When Treasury chiefs agree

The fact that five former US Treasury secretaries representing every administration from that of John Kennedy to Jimmy Carter could reach agreement on a budget plan underscores the sorry record of Congress and the Reagan administration in yet failing to reach a similar compromise. Clearly there is now a widespread perception among economists that the inability to hammer together a budget that reduces upcoming deficits is the primary factor in keeping interest rates at current high levels. And it is those high interest rates that are seen as spurring layoffs and bankruptcies and delaying recovery.

To blame the current fiscal impasse on politics and conflicting ideological considerations - as both the White House and congressional leaders have done - is to miss the larger point. That is that, with the US still in a recession, unemployment now at 9.4 percent, and interest rates remaining high, the national interest urgently demands fashioning a compromise budget that lowers deficits. Impossible task? Consider the five former top Treasury officials who urged that defense and nondefense spending be slashed, taxes raised, and all cost-of-living allowances be frozen for one year. Douglas Dillon (Treasury chief under John Kennedy); Henry Fowler (Lyndon Johnson); John Connally (Richard Nixon); William Simon (Gerald Ford); and Michael Blumenthal (Jimmy Carter) represent a diversity of political and economic views, yet somehow managed to find common ground for genuine accommodation.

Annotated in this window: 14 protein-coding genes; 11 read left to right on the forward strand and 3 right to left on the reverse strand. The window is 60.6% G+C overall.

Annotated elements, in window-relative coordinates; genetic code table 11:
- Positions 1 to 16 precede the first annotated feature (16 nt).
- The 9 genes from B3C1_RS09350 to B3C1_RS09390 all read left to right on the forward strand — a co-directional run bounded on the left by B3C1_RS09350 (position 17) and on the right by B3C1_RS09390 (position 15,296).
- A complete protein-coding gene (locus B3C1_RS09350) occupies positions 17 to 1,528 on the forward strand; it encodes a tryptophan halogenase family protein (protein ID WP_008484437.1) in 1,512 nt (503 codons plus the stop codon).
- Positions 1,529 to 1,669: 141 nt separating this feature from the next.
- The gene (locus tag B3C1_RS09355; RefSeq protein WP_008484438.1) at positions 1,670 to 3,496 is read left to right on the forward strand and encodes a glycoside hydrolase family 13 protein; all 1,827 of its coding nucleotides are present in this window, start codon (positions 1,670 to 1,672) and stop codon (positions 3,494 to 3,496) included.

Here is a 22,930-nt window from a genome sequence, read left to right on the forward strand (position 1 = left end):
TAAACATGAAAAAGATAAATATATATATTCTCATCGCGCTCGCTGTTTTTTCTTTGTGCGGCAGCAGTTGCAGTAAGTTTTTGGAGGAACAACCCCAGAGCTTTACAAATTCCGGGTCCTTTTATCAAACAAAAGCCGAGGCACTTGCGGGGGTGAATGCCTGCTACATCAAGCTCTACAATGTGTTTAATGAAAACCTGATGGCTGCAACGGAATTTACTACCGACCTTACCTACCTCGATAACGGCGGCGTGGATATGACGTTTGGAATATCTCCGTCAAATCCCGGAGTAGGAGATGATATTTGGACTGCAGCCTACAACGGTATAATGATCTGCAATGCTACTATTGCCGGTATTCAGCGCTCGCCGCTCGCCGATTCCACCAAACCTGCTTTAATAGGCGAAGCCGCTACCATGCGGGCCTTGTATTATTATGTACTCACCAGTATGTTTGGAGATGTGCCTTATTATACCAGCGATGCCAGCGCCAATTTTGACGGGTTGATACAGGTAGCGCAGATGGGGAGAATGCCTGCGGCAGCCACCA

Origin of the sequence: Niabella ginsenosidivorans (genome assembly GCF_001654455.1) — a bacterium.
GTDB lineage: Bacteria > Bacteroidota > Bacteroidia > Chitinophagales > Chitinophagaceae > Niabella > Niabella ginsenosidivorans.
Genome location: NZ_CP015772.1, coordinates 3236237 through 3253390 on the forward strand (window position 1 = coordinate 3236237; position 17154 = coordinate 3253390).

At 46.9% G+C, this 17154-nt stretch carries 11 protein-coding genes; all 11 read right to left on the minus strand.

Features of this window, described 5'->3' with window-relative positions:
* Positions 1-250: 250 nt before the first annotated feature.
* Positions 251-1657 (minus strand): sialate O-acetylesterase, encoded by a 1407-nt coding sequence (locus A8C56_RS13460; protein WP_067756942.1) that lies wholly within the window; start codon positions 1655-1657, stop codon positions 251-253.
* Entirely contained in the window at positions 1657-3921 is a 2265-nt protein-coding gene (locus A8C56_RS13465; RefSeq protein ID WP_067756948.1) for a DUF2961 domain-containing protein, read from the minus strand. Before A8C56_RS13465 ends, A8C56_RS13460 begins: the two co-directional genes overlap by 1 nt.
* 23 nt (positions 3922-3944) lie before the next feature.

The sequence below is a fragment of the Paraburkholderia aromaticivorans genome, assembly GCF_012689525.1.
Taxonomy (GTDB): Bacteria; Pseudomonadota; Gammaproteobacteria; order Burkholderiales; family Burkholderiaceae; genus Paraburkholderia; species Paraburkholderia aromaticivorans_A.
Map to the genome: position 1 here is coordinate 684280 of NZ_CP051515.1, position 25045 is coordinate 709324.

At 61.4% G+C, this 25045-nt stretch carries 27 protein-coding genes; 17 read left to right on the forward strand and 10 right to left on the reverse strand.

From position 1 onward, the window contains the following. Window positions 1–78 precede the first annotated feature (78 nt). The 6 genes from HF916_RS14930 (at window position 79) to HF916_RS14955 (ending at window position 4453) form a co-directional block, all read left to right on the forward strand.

The ex-Treasury officials would hold the 1983 deficit to under $100 billion. By contrast, the Senate budget resolution passed late last week carries a $116 billion deficit. The Senate, it might also be noted, ignored the possibility of substantial savings through changes in entitlement programs. Meantime, the House this week is slogging through examination of some eight (at last count) budget plans.

The former Treasury officials have clearly spoken the concerns of many Americans in arguing that, without a responsible budget, upcoming deficits - and federal borrowing to offset those deficits - ''would devour virtually every penny of household savings and would divert capital from productive investment at a record rate.''

They were also on target in asserting that ''it is now time for a wider sharing of burdens - for focusing fiscal reform on the major spending programs which confer benefits on middle- and upper-income groups.'' That means directly tackling politically sensitive entitlement programs.

Messrs. Dillon, Fowler, Connally, Simon, and Blumenthal have performed a genuine public service in showing that reasonable budget compromise is possible. Is Washington listening?

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